Animation and entertainment pioneer Walt Disney has been a creative inspiration for millions. One of his famous quotes states, “If you can dream it, you can do it. Remember this all started with a mouse and a dream.”
Kalye Beets honed in on Walt’s creative vision as a young girl, doodling and drawing Disney characters. That passion for Disney’s creativity morphed into a love of design. The TLC program “Trading Spaces” was one of her favorite childhood shows, inspiring her to rearrange the furniture in her parents’ home. Today, she is the Creative Director of Michaelis Events, a full-service, family-owned catering and event company that produces weddings, galas, parties and their own branded Christmas extravaganza. Working closely with her mother, Denise Jerome, and sister, Lauren Brown, Kalye’s creative vision has taken her on many adventures throughout the country and right here in town. Meet this week’s FACE of Louisville, Kalye Beets.
How did your artistic adventure begin?
I took a lot of art classes in middle school and high school, anything I could. My parents signed me up for private classes with one of the artists who did the murals in South Oldham High School, Natalie Westbrook, and she’s fantastic. I started the cartooning with her, then we went on to doing architectural drawings and renderings. That’s where it really hit home that’s what I wanted to do. I began attending Sullivan College in my senior year of high school and finished with an associate’s degree in interior design and interior architecture.
Your obsession with the show “Trading Spaces” gave you inspiration to start redesigning your parents’ home when you were fairly young. What was their reaction?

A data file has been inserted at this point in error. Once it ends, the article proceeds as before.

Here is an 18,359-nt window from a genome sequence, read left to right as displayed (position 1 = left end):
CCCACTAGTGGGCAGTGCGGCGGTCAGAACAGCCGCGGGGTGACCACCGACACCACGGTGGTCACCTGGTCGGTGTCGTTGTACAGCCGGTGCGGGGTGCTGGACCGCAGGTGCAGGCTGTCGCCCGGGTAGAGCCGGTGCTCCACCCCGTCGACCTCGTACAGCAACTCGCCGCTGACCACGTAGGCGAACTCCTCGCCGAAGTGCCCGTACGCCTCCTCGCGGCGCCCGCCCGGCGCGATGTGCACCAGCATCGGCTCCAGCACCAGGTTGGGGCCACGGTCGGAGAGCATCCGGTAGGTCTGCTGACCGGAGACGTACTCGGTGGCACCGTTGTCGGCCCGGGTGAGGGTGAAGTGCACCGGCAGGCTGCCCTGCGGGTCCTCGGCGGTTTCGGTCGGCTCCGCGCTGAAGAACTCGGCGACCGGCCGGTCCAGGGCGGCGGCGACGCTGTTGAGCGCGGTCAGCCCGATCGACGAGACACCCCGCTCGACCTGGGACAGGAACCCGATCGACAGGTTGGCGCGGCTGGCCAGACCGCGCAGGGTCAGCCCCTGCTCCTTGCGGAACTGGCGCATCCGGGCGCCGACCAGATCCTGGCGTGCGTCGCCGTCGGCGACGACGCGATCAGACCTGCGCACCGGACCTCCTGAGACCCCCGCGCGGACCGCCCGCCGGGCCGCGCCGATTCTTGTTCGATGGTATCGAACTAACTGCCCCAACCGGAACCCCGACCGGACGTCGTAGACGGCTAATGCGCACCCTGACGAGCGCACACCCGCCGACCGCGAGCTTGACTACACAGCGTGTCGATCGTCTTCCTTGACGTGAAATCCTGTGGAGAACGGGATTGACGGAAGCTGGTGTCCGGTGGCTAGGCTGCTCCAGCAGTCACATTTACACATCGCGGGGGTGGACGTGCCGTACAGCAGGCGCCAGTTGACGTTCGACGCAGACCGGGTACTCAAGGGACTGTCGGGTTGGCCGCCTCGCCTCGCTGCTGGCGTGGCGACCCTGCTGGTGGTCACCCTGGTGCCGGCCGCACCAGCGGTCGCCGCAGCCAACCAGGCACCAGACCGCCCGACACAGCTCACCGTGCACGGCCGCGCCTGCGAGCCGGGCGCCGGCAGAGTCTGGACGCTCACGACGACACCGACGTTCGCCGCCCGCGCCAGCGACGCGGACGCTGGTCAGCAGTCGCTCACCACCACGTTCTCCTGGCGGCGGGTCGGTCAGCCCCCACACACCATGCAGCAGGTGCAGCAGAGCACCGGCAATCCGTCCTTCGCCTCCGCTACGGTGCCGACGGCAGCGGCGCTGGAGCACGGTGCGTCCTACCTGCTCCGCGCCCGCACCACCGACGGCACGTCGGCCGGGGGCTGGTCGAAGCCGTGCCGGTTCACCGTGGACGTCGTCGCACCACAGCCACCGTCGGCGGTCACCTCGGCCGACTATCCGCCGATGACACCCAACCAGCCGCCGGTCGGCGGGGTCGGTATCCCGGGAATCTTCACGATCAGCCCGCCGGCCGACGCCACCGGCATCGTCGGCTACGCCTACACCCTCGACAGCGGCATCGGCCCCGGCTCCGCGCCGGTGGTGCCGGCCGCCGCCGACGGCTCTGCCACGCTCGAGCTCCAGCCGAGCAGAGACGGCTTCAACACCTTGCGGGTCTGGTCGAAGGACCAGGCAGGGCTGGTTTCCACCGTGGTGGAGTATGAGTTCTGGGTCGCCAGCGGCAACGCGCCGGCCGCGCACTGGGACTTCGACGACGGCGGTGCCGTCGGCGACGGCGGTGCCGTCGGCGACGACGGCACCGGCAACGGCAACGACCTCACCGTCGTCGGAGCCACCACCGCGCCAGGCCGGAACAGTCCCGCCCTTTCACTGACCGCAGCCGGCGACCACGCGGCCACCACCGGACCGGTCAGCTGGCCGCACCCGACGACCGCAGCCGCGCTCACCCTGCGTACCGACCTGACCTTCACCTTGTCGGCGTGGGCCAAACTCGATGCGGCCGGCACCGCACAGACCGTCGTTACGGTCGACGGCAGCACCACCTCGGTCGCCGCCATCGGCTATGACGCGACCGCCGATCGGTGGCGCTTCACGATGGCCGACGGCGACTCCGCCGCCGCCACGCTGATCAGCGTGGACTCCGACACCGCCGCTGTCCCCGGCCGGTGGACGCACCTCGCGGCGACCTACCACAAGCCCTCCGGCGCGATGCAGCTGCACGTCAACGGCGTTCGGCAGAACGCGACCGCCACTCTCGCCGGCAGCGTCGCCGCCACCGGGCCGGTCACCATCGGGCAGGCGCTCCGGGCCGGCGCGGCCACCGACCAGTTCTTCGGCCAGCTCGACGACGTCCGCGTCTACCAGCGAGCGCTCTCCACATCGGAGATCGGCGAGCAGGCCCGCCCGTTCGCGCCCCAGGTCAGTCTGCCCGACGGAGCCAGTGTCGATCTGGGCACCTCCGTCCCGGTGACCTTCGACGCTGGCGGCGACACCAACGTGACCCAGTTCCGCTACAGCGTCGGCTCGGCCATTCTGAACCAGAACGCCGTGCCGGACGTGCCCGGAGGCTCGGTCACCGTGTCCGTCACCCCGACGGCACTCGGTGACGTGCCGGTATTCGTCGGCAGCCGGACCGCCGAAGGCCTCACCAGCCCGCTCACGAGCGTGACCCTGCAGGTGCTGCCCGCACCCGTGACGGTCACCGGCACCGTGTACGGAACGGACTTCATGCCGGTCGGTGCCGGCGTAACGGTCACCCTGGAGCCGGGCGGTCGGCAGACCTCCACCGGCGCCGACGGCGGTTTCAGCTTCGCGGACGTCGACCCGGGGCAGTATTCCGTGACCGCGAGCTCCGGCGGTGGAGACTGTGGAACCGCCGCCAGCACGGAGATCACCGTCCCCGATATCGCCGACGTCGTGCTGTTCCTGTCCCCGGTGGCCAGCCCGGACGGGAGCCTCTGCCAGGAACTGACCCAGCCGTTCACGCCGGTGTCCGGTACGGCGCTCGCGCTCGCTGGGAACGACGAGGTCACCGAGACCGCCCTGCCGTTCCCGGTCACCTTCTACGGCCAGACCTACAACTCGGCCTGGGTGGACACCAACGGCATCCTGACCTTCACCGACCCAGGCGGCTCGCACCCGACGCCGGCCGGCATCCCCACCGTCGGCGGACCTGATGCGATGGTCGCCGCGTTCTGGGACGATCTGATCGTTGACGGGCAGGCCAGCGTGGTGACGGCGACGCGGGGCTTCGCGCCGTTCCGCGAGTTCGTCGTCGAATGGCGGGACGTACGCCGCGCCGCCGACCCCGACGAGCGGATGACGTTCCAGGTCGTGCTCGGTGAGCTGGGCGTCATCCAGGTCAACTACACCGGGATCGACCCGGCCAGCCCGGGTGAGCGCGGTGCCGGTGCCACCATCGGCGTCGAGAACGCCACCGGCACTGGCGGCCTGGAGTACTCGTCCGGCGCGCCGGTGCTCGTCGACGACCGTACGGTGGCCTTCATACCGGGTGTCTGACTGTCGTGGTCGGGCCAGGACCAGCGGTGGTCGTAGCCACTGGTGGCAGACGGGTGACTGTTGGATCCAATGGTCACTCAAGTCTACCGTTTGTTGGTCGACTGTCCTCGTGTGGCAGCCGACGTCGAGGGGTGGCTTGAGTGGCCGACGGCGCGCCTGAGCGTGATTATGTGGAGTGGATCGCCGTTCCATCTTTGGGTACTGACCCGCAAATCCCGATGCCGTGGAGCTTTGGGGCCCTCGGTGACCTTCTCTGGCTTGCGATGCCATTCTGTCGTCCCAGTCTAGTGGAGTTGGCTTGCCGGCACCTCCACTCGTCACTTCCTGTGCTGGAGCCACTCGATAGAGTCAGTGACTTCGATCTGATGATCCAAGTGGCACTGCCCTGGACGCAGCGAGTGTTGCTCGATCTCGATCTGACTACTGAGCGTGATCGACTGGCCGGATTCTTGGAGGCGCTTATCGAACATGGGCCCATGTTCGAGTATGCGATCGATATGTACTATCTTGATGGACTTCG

My mother really didn’t like it. I was always telling her what she needed to redo in our house. At the time, everything was hunter green, and we had these silk plants on top of the cabinets. I was always the one telling her what was ugly, what needed to be switched. She loves it now, but back then, having a little fifth grader tell her mother that her design style wasn’t so great, wasn’t very appreciated!
After college, what was your next step in the world of design?
I worked for Schmitt Furniture in New Albany, IN. I did a lot of their visual merchandising, which included setting up their products for better display for the customers. Instead of just setting up a sofa, I’d set up a whole living room scene. I really loved doing that. Because of my work at the store, I had a lot of clients who’d come in asking for an interior designer. About a year into working at Schmitt’s, I opened my own interior design company. I did a lot of house calls and consulting. I decided to transition and began working for Z Gallerie. That store’s style fit better with my design style. I was a visual merchandiser there, as well as a sales manager. I then continued on to become a district manager for the store in Louisville, as well as in Louisiana, Texas and Indiana.
What type of design clientele did you work with?
I worked with a lot of high-end clients. They wanted me to work in their homes, their offices and even their vacation homes. That took me to places like Texas, Florida and Colorado.
How has your family influenced your career choices?
When I was 11 years old, my parents opened EuroMarket, a wine and spirits café that also did catering, and that’s when I was introduced to the event world. At 13, I was able to see, behind the scenes, what it took to put on an event. EuroMarket eventually became The Catering Company, and just this year it was rebranded to Michaelis Events. After leaving Z Gallerie, I wanted to stay closer to home, so I reached out to my mom and sister. We had always talked about expanding the catering to a full event spectrum. I wasn’t sure, because interior design and event design are two different things, but now I have a huge passion for planning events.